Lebanon’s public debt is more than 170 percent of its GDP, its foreign currency reserves are critically low, and it is unable to pay back $4.4 billion in Eurobonds due in 2020. It defaulted on its sovereign debt for the first time ever in March. The country could be sued by bondholders if they refuse to cooperate in debt restructuring. Lebanon’s main coronavirus hospital was recently forced to close its operating rooms due to power cuts, and food prices there are soaring. The World Bank warned last November, before the pandemic, that poverty could rise to 50 percent if economic conditions worsened in Lebanon.
At this stage of the crisis, there is an imperative for the G20 Finance Ministers to approve a significant general allocation in International Monetary Fund (IMF) Special Drawing Rights. If the IMF issued $3 trillion in SDRs, Ecuador would access roughly $6.2 billion worth of them, equivalent to over half of the country’s total outstanding multilateral debt, allowing it to double its health budget this year to fight coronavirus.
Notes to editors
Download 'The world needs a stimulus: IMF Special Drawing Rights are critical to containing the pandemic and boosting the world economy', a paper on SDRs recently published by Oxfam America and the Center for Economic and Policy Research.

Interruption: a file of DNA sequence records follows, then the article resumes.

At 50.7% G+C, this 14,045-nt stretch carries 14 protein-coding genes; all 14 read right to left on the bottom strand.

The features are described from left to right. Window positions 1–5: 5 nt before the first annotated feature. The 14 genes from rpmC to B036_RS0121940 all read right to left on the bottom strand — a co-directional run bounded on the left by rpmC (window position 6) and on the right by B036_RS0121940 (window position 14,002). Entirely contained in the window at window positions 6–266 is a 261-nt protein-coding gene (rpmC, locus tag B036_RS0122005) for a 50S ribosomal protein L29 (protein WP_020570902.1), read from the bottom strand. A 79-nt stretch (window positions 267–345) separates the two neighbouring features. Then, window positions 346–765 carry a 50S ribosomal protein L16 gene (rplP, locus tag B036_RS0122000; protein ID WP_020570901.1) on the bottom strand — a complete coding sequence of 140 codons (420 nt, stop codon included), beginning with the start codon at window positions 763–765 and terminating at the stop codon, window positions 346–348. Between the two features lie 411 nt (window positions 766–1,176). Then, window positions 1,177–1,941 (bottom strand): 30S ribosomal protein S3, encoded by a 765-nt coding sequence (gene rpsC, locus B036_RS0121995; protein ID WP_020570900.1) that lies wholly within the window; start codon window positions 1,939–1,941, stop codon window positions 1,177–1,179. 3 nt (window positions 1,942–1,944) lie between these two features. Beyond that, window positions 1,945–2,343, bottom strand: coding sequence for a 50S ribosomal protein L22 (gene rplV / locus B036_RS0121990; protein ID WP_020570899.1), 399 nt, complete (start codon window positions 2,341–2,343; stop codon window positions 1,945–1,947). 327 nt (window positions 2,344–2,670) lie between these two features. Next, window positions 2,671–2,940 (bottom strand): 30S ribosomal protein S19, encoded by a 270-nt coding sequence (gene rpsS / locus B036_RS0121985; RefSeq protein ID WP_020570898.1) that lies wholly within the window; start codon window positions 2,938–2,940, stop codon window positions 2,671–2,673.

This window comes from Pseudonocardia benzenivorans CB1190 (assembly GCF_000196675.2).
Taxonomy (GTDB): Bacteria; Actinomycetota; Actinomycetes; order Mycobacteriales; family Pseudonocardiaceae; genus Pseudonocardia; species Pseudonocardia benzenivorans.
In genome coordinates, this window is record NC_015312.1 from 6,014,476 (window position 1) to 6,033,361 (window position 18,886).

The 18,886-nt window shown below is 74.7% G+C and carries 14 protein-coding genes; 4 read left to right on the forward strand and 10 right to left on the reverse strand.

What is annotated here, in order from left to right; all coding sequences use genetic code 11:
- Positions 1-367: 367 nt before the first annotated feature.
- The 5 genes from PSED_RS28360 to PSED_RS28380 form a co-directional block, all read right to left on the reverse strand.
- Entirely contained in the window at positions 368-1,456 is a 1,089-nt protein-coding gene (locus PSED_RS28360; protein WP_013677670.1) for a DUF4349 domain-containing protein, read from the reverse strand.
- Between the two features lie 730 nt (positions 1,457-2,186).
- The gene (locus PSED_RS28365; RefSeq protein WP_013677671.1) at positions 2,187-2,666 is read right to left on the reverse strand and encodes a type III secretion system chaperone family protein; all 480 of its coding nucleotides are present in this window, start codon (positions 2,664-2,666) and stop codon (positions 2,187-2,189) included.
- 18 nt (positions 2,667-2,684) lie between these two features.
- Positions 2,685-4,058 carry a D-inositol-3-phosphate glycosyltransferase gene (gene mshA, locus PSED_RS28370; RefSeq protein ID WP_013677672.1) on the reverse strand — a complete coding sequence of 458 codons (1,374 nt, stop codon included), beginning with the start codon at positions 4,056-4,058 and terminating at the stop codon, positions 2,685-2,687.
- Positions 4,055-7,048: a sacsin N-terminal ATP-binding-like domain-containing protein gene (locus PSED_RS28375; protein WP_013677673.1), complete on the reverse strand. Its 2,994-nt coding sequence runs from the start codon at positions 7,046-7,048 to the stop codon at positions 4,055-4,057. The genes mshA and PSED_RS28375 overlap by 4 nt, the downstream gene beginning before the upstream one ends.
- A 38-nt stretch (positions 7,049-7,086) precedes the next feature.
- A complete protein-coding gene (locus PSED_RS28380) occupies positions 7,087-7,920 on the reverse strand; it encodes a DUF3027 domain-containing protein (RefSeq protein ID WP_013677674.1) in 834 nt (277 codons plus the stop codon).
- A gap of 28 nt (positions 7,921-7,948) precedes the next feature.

In April, the World Bank’s Development Committee and the G20 Finance Ministers endorsed the Debt Service Suspension Initiative (DSSI), which allows 73 low-income countries eligible to the Bank’s International Development Association (IDA) to suspend principal or interest payments on their debts to G20 countries from May 1 through the end of 2020.
Since April, the IMF has also approved several months’ worth of IMF debt service relief for 27 of the world’s poorest countries through its Catastrophe Containment and Relief Trust (CCRT) Fund, worth approximately $243.6 million. Oxfam estimates at least $250 million more is available for approval.
Virtually all international debt contracts are owed under UK or New York law. Roughly 90% of the 73 eligible countries’ government external bonds are governed under English law, while New York is a popular jurisdiction for Latin American and Caribbean sovereign debt contracts. In 2010, the UK passed the Debt Relief (Developing Countries) Act which prevented countries from being sued by creditors who were not participating in a previous round of debt relief.
Ecuador, one of the countries hardest hit by the pandemic in Latin America, reached a deal in April with bondholders to delay $800 million in interest payments through August to fight the coronavirus ―only for S&P Global Ratings to downgrade its sovereign credit ratings. In July, it reached a provisional agreement with some of its largest bondholders to restructure $17.4 billion in outstanding debt.
Argentina has failed to pay around $500 million in interest on already delayed bond coupons in May while South Africa, with an all-time high external debt of $185 billion, is facing a debt crisis in its worst economic recession in 90 years.
Spokespersons are available for interviews in English, French and Spanish.
Annie Thériault in Montreal, Canada | firstname.lastname@example.org | +51 936 307 990